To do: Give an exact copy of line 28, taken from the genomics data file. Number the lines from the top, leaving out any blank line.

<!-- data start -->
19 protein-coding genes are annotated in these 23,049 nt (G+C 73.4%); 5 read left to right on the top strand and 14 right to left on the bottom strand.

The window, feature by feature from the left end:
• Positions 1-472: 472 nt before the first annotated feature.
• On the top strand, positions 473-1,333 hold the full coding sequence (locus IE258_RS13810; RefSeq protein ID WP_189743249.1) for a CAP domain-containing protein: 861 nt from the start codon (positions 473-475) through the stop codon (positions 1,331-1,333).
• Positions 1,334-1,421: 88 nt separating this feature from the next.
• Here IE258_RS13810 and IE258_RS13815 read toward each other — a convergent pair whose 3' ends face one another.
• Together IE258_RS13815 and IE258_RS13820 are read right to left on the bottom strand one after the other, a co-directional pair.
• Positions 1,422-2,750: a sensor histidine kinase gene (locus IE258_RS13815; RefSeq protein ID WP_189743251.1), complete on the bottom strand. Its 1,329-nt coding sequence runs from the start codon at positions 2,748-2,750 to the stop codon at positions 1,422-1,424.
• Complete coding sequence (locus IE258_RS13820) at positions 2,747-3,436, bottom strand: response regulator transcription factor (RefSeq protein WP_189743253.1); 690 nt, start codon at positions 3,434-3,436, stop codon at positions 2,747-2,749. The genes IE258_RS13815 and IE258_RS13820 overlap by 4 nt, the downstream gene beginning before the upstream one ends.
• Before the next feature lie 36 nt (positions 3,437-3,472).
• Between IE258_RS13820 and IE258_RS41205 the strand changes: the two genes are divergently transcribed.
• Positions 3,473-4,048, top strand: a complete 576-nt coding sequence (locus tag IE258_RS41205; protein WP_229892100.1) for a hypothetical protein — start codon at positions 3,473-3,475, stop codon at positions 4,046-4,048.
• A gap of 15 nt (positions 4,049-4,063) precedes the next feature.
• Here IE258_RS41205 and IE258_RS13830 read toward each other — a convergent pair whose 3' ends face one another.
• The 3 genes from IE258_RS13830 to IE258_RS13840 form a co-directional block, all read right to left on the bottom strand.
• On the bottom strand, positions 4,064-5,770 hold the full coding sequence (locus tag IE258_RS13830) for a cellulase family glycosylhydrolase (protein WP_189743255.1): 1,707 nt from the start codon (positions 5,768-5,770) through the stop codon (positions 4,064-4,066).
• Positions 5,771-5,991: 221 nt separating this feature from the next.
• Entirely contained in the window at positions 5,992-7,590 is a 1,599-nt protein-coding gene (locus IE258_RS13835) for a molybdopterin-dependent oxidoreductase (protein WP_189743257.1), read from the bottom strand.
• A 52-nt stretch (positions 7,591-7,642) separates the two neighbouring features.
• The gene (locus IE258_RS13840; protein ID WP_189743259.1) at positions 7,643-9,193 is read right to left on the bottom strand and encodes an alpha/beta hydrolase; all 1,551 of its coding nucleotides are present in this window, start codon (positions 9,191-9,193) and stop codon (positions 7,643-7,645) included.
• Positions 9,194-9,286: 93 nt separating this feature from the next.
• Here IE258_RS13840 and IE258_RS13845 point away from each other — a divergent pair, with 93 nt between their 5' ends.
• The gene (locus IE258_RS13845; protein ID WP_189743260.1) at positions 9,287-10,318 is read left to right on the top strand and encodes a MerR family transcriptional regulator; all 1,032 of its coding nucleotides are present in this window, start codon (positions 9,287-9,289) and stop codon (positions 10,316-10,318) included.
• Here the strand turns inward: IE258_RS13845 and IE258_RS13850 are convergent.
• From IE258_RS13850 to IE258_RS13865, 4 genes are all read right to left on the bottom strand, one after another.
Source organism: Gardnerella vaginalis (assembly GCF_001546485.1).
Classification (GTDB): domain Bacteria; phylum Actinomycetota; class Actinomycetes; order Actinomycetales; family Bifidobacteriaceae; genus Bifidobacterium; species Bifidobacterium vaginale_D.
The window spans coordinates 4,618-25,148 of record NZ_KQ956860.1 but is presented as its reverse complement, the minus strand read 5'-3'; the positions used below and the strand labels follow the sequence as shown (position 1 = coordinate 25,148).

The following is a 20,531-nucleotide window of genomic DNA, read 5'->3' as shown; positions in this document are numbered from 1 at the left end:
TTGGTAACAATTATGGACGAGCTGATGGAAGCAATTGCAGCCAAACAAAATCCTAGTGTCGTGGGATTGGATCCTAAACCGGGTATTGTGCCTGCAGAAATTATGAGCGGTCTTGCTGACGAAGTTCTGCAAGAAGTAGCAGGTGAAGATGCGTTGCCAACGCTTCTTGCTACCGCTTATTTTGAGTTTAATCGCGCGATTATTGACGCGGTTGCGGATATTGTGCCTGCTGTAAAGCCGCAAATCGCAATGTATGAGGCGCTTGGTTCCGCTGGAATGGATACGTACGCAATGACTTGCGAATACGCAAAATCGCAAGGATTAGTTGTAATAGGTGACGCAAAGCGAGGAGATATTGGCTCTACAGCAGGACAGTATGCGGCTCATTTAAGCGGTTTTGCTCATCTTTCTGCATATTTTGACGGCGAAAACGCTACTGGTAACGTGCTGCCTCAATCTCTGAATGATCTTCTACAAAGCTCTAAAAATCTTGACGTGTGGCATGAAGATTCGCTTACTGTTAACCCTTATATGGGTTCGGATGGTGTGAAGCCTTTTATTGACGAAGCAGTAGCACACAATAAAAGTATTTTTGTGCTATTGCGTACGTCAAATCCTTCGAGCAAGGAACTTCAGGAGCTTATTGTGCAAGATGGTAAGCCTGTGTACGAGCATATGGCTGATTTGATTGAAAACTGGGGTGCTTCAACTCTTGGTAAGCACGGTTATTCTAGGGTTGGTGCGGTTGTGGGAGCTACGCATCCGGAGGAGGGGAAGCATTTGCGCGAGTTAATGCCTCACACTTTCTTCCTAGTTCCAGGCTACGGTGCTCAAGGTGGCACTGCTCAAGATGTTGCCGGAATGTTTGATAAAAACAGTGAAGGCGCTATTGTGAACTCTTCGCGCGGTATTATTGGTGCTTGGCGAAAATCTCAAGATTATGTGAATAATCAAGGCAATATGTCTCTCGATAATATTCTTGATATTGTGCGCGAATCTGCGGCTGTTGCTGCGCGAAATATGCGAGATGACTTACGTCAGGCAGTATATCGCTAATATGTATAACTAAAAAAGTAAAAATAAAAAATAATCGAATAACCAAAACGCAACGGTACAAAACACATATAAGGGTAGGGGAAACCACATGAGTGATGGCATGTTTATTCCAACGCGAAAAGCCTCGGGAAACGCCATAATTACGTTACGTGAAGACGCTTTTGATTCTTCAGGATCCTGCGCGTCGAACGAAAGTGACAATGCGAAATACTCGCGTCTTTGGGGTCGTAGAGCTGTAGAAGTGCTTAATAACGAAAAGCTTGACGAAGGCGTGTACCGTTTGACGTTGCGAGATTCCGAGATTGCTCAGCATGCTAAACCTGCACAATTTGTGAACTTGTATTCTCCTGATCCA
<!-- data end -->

The window spans coordinates 4,618-25,148 of record NZ_KQ956860.1 but is presented as its reverse complement, the minus strand read 5'-3'; the positions used below and the strand labels follow the sequence as shown (position 1 = coordinate 25,148).